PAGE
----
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Materials 2017, 10(2), 167; doi:10.3390/ma10020167

Effect of the Medium Composition on the Zn2+ Lixiviation and the Antifouling Properties of a Glass with a High ZnO Content

1
Institute of Materials Science of Madrid (ICMM-CSIC), Cantoblanco, 28049 Madrid, Spain
2
Nanomaterials and Nanotechnology Research Center (CINN), CSIC-University of Oviedo (UO), Avda de la Vega 4-6, El Entrego, 33940 San-Martín del Rey Aurelio, Spain
3
Microbiology Unit, Medicine Department, Universidad Complutense, Avda. Complutense s/n, 28040 Madrid, Spain
4
School of Chemistry-CRANN, Trinity College Dublin, Green College, Dublin 2, Ireland
5
Nanoker Research, Pol. Ind. Olloniego, Parcela 22A, Nave 5, 33660 Oviedo, Spain
*
Author to whom correspondence should be addressed.
Academic Editor: Enrico Bernardo
Received: 23 December 2016 / Revised: 6 February 2017 / Accepted: 7 February 2017 / Published: 13 February 2017
(This article belongs to the Special Issue Bioceramics 2016)
View Full-Text   |   Download PDF [3813 KB, uploaded 13 February 2017]   |  

Abstract

The dissolution of an antimicrobial ZnO-glass in the form of powder and in the form of sintered pellets were studied in water, artificial seawater, biological complex media such as common bacterial/yeast growth media (Luria Bertani (LB), yeast extract, tryptone), and human serum. It has been established that the media containing amino acids and proteins produce a high lixiviation of Zn2+ from the glass due to the ability of zinc and zinc oxide to react with amino acids and proteins to form complex organic compounds. The process of Zn2+ lixiviation from the glass network has been studied by X-ray photoelectron spectroscopy (XPS). From these results we can state that the process of lixiviation of Zn2+ from the glass network is similar to the one observed in sodalime glasses, where Na+ is lixiviated to the media first and the fraction of Zn that acts as modifiers (~2/3) is lixiviated in second place. After the subsequent collapse of the outer surface glass layer (about 200–300 nm thick layer) the dissolution process starts again. Antifouling properties against different bacteria (S. epidermidis, S. aureus, P. aeruginosa, E. coli, and M. lutea) have also been established for the glass pellets. View Full-Text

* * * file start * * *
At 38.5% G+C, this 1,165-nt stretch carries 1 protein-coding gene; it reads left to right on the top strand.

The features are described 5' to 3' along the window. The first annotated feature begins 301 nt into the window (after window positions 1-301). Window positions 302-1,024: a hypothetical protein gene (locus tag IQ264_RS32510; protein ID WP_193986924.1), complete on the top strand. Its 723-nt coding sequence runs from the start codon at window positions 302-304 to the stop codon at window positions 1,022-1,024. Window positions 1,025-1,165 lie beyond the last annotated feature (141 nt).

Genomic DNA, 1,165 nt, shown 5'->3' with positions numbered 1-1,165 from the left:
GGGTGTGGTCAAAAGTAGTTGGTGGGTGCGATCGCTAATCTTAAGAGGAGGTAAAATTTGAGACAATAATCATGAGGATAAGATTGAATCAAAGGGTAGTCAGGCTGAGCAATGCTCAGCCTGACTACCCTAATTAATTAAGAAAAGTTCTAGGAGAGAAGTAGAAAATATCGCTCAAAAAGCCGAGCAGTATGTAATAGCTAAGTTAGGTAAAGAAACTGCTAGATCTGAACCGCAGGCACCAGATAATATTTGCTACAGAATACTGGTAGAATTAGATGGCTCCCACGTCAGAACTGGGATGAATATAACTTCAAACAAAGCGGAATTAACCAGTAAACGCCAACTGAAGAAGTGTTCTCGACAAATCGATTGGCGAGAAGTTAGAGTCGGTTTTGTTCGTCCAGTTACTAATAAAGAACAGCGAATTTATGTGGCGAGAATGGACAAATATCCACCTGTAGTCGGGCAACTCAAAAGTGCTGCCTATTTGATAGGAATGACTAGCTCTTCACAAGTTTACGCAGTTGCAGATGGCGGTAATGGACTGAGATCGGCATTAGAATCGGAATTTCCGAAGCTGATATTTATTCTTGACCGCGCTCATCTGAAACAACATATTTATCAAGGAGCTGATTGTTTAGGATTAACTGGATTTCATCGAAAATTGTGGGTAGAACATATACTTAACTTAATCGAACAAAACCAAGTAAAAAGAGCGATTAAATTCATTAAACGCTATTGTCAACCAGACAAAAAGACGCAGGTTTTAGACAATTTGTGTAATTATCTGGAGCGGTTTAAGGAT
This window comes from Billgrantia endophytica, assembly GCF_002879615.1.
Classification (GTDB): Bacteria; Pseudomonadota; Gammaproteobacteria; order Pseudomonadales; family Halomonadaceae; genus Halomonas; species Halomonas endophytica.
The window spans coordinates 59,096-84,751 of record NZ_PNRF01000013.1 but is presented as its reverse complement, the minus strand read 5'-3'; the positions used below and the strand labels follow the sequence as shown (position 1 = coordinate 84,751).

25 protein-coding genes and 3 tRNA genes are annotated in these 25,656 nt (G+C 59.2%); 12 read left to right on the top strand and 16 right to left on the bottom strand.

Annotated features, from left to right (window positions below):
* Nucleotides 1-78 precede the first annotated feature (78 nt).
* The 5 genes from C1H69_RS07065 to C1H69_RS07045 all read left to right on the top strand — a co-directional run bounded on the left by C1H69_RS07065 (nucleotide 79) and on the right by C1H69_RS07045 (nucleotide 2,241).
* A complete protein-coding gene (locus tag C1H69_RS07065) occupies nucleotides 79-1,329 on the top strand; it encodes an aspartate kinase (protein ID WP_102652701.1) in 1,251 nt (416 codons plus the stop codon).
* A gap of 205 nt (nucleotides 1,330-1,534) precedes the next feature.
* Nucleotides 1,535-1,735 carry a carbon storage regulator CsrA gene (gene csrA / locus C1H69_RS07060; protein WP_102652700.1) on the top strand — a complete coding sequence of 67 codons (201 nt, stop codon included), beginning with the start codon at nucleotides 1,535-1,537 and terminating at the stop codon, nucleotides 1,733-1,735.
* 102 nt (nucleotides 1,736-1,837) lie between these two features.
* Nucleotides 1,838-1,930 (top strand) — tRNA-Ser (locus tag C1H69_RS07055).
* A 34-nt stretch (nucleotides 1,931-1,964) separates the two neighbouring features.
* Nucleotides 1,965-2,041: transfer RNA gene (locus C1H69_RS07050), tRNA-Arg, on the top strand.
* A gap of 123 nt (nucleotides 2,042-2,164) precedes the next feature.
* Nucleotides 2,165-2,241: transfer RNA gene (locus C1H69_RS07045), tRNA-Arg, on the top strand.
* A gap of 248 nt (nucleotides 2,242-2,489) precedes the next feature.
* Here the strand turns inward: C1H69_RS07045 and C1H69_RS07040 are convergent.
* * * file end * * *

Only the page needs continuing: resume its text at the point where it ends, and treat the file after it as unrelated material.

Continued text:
Keywords: amino acids; Zn dispenser; biofilm; antimicrobial glass amino acids; Zn dispenser; biofilm; antimicrobial glass
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This is an open access article distributed under the Creative Commons Attribution License which permits unrestricted use, distribution, and reproduction in any medium, provided the original work is properly cited. (CC BY 4.0).

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Esteban-Tejeda, L.; Palomares, F.J.; Cabal, B.; López-Píriz, R.; Fernández, A.; Sevillano, D.; Alou, L.; Torrecillas, R.; Moya, J.S. Effect of the Medium Composition on the Zn2+ Lixiviation and the Antifouling Properties of a Glass with a High ZnO Content. Materials 2017, 10, 167.

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